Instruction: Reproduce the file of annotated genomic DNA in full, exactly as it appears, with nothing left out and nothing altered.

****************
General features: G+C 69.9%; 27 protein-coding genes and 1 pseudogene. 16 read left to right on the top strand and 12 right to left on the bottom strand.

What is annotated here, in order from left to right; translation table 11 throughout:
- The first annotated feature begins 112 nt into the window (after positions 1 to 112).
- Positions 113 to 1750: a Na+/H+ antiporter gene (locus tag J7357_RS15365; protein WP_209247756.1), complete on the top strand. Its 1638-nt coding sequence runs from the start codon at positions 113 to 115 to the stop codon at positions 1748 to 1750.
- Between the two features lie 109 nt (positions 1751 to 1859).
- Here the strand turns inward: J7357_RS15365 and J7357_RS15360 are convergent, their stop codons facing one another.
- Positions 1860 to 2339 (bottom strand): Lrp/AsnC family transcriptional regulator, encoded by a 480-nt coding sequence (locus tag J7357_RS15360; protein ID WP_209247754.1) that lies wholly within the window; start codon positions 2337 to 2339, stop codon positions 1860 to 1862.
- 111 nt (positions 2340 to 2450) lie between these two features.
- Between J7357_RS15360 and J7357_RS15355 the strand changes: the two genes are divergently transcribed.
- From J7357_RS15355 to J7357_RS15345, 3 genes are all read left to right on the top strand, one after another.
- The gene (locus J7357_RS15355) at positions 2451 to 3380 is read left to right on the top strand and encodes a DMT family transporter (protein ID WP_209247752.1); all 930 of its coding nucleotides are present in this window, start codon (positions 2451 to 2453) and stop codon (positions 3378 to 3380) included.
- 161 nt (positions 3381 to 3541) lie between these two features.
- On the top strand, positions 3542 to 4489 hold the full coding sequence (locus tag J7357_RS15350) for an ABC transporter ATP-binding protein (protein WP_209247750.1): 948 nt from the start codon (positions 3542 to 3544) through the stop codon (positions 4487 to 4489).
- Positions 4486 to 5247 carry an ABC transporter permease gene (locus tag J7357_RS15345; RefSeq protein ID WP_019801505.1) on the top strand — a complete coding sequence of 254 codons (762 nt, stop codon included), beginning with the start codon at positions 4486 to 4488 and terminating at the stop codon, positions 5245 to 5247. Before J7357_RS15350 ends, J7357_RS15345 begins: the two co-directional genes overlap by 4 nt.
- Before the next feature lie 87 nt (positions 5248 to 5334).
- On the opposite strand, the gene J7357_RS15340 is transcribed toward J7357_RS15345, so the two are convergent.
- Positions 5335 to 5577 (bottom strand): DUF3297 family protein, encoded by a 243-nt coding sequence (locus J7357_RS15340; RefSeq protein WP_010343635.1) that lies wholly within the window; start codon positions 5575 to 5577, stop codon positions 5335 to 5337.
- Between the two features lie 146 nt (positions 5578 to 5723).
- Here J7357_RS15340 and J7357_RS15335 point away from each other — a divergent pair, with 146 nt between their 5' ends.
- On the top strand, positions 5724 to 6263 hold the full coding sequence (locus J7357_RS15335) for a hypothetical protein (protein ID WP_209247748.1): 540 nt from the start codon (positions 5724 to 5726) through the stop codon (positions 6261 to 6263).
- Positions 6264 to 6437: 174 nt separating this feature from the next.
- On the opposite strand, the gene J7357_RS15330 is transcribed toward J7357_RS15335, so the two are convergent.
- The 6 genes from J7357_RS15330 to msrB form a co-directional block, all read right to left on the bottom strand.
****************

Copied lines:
General features: G+C 69.9%; 27 protein-coding genes and 1 pseudogene. 16 read left to right on the top strand and 12 right to left on the bottom strand.

What is annotated here, in order from left to right; translation table 11 throughout:
- The first annotated feature begins 112 nt into the window (after positions 1 to 112).
- Positions 113 to 1750: a Na+/H+ antiporter gene (locus tag J7357_RS15365; protein WP_209247756.1), complete on the top strand. Its 1638-nt coding sequence runs from the start codon at positions 113 to 115 to the stop codon at positions 1748 to 1750.
- Between the two features lie 109 nt (positions 1751 to 1859).
- Here the strand turns inward: J7357_RS15365 and J7357_RS15360 are convergent, their stop codons facing one another.
- Positions 1860 to 2339 (bottom strand): Lrp/AsnC family transcriptional regulator, encoded by a 480-nt coding sequence (locus tag J7357_RS15360; protein ID WP_209247754.1) that lies wholly within the window; start codon positions 2337 to 2339, stop codon positions 1860 to 1862.
- 111 nt (positions 2340 to 2450) lie between these two features.
- Between J7357_RS15360 and J7357_RS15355 the strand changes: the two genes are divergently transcribed.
- From J7357_RS15355 to J7357_RS15345, 3 genes are all read left to right on the top strand, one after another.
- The gene (locus J7357_RS15355) at positions 2451 to 3380 is read left to right on the top strand and encodes a DMT family transporter (protein ID WP_209247752.1); all 930 of its coding nucleotides are present in this window, start codon (positions 2451 to 2453) and stop codon (positions 3378 to 3380) included.
- 161 nt (positions 3381 to 3541) lie between these two features.
- On the top strand, positions 3542 to 4489 hold the full coding sequence (locus tag J7357_RS15350) for an ABC transporter ATP-binding protein (protein WP_209247750.1): 948 nt from the start codon (positions 3542 to 3544) through the stop codon (positions 4487 to 4489).
- Positions 4486 to 5247 carry an ABC transporter permease gene (locus tag J7357_RS15345; RefSeq protein ID WP_019801505.1) on the top strand — a complete coding sequence of 254 codons (762 nt, stop codon included), beginning with the start codon at positions 4486 to 4488 and terminating at the stop codon, positions 5245 to 5247. Before J7357_RS15350 ends, J7357_RS15345 begins: the two co-directional genes overlap by 4 nt.
- Before the next feature lie 87 nt (positions 5248 to 5334).
- On the opposite strand, the gene J7357_RS15340 is transcribed toward J7357_RS15345, so the two are convergent.
- Positions 5335 to 5577 (bottom strand): DUF3297 family protein, encoded by a 243-nt coding sequence (locus J7357_RS15340; RefSeq protein WP_010343635.1) that lies wholly within the window; start codon positions 5575 to 5577, stop codon positions 5335 to 5337.
- Between the two features lie 146 nt (positions 5578 to 5723).
- Here J7357_RS15340 and J7357_RS15335 point away from each other — a divergent pair, with 146 nt between their 5' ends.
- On the top strand, positions 5724 to 6263 hold the full coding sequence (locus J7357_RS15335) for a hypothetical protein (protein ID WP_209247748.1): 540 nt from the start codon (positions 5724 to 5726) through the stop codon (positions 6261 to 6263).
- Positions 6264 to 6437: 174 nt separating this feature from the next.
- On the opposite strand, the gene J7357_RS15330 is transcribed toward J7357_RS15335, so the two are convergent.
- The 6 genes from J7357_RS15330 to msrB form a co-directional block, all read right to left on the bottom strand.